These Are The Days

  • 10 February 2014, 06:31
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It has been a chaotic period since my last post…before Christmas. Tumultuous even. In between the overseas family dramas of housing and teenage pregnancy, and the inconvenience of burst pipes and broken boilers at home (It never happens in the summer, does it?), I have managed to weather Dickensian moments, start the new semester slightly beaten, and once again attach myself to the keyboard.
In the midst of it all, I found an old friend. Old as in nearly 30 years have passed since we last connected. Late night phone calls (thank you Skype) have been long, entertaining, often deep, and stirred thoughts, analysis, and emotions that have escaped me for quite some time. I am always fascinated by the roads travelled in the course of a life, and the life of Tiffany – though sharing a few parallels- has been rather different than my own.
Several interesting topics arose in our late night chats; two of which I feel comfortable sharing, as they are quite applicable. As Tiffany, though even more travelled than myself, makes home in America, it was interesting to realise the contrasts between higher education abroad and here in Bonny Scotland. The ways in which we learn, and the skills that we develop, have always been of a high standard here. We have set the thinkers of the Scottish Enlightenment into the world, provided key figures in the Industrial Revolution, been the inventors of everyday necessities, and continue to break new ground in science, medicine, and engineering. In short, University (and learning) in Scotland brings out the best in devoted students, and with perseverance and motivation, these same students will make a mark upon the world.
But that does cancel out the validity of American universities. Brown, Harvard, Duke, and UNC (to name a few) have all provided exceptional and renowned alumni over the years. They continue to do so. Bulfinch, Emerson, Leon Cooper, Gene Roberts, and Kobilka have all rightfully earned a place in the annals of history. The list is as heavily populated as our own.
The main, outstanding, difference between the two educational systems lies in the cost. Here in Scotland, if you are indigenous (or fortunate to be a member of participating EU countries), it is not necessary to re-mortgage your home, pray for a scholarship, or be the product of privilege in order to get a degree. The opportunity is available to anyone that wants it badly enough, and the invitation is open to all social strata. Great thoughts and innovations do not remain within the sole grasp of the affluent upper bourgeoisie. Education in Scotland, though not exactly ‘free’, is certainly more accessible than across the pond. It should be.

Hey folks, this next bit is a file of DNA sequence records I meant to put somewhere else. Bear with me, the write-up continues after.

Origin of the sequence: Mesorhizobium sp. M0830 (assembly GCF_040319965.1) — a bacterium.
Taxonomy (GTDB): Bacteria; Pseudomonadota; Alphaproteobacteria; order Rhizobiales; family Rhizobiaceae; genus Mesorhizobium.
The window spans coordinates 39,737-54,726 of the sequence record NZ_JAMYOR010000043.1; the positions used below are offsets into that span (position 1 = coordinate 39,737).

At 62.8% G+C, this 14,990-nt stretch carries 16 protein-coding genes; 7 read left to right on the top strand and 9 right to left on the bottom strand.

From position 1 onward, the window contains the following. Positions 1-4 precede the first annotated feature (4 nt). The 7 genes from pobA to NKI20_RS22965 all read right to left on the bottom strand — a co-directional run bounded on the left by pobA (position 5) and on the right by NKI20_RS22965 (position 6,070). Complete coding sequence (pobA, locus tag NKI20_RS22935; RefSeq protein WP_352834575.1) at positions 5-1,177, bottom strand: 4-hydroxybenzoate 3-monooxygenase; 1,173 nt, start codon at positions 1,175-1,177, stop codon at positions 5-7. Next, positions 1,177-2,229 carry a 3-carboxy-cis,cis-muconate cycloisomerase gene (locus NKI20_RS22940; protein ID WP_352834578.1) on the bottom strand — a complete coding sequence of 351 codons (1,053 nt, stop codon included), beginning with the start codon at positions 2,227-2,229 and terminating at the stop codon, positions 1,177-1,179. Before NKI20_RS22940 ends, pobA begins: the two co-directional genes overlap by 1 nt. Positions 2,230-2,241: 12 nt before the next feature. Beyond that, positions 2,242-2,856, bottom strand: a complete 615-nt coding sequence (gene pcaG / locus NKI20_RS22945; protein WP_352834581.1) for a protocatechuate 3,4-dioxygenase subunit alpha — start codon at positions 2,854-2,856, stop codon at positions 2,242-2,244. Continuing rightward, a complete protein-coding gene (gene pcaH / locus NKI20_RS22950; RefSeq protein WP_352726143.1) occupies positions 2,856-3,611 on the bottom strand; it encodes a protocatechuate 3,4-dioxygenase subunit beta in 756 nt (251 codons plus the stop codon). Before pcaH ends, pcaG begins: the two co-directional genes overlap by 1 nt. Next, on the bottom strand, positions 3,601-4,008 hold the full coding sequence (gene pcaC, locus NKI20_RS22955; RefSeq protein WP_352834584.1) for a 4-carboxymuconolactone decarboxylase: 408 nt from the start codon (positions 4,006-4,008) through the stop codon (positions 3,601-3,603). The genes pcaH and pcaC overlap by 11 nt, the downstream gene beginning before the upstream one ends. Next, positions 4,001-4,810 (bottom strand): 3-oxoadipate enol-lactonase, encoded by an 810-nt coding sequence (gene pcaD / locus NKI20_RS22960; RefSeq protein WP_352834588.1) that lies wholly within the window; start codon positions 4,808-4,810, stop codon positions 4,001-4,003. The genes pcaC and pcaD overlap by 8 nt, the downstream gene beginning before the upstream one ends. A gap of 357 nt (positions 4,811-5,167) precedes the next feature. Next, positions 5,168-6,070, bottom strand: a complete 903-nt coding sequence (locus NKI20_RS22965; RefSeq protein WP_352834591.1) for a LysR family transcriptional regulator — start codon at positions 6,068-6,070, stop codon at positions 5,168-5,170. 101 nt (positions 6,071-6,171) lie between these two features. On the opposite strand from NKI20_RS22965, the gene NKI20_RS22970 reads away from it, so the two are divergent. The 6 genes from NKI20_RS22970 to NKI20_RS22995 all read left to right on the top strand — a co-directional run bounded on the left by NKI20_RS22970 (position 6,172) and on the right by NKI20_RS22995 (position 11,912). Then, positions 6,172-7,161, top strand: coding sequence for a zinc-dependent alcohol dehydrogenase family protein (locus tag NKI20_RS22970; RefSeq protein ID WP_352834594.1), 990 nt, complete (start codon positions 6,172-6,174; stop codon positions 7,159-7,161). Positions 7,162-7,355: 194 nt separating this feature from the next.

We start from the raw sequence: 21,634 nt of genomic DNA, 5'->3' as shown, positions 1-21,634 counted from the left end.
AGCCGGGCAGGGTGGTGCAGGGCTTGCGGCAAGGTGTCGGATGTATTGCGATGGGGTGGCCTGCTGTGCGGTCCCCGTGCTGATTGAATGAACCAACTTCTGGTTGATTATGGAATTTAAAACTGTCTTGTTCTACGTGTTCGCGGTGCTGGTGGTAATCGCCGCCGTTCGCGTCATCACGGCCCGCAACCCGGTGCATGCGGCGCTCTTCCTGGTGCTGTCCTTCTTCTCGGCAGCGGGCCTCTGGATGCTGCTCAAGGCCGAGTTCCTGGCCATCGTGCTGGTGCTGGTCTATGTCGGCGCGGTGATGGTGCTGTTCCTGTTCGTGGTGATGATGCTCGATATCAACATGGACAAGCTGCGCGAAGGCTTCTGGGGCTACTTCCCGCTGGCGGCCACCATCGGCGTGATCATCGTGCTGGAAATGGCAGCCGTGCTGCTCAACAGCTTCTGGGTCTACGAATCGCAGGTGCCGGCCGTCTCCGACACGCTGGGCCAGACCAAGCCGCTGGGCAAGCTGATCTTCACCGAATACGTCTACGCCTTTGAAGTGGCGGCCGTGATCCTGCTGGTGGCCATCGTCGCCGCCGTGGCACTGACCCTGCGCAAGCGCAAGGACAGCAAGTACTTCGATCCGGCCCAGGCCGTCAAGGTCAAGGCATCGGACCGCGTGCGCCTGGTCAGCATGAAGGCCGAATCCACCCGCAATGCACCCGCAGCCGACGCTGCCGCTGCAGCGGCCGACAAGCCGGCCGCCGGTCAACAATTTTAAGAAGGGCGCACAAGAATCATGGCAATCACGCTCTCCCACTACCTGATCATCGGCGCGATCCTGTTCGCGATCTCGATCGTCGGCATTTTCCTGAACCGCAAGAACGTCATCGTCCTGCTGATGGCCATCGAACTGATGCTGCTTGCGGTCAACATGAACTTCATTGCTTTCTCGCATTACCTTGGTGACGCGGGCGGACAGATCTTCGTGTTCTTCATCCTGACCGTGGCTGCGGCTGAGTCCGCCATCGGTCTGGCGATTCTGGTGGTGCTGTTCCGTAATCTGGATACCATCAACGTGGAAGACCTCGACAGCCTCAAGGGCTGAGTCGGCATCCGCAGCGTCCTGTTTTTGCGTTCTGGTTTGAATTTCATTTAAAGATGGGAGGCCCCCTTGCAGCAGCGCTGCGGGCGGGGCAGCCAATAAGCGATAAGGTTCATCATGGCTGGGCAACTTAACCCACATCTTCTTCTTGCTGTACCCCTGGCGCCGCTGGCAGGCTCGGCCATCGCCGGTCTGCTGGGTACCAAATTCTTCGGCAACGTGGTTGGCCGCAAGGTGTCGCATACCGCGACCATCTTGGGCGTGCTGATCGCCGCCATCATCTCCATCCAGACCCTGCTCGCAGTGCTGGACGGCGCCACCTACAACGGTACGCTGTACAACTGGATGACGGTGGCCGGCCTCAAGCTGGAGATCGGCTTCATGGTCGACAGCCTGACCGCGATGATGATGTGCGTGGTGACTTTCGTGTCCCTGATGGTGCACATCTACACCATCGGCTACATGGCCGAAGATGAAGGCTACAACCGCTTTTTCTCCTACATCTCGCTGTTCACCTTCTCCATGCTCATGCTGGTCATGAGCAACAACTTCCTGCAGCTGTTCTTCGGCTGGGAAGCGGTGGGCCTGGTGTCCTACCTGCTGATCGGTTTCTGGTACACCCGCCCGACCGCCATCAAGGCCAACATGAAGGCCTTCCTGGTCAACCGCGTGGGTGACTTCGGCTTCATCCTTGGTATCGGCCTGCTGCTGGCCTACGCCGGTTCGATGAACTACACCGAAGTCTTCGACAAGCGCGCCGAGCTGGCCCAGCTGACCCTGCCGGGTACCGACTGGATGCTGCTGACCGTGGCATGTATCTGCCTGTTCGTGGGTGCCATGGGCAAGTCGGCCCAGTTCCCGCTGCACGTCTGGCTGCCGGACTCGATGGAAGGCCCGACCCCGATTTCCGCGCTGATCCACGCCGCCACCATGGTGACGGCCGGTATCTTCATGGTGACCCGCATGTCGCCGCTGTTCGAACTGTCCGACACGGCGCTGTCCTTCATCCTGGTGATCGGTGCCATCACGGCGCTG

The second topic during my late night chats with Tiffany was presented as a question: “Why History?” As you all know, I am currently reading History (reading being the operative word) and on the path to a desired PhD. I have never given much thought to the ‘why?’ beyond the fact that I really like it. It fascinates me. But the question asked made me stop and really consider what exactly the reasons for such a decision were.
My answer to you, Tiffany, is this:
I have spent my life taking things apart. The television, the stereo, the car… anything that I could lay my hands on and disassemble. In doing so, I would begin to understand its intricacies and machinations. I would figure out how, and why, the object worked in the ways that it did; how the pieces fit together.
Now, it’s possible that I am attempting a global deconstruction. I am driven by a desire to understand the world and why it is what it is. How did we arrive at our present state? What are the causes and effects? Why have some things been given precedence over others in a pursuit of ‘progress’?
How did we make, in many ways, such an imbalanced, devastating mess?
These are the answers I seek. That is why I choose to study History.
And while these answers may not provide solutions for the future, they will indeed offer understanding and, at the end of the day, something to write about.
Kris

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Mature undergrad studying History with Geography. Originally from Dundee, but have spent most of my life living in other countries. Love reading and writing, am a total sci-fi geek and comic book fan, and an amateur film buff that loves all genres of cinema. Trying to adopt a healthy lifestyle, but it's a work in progress...old habits die hard!

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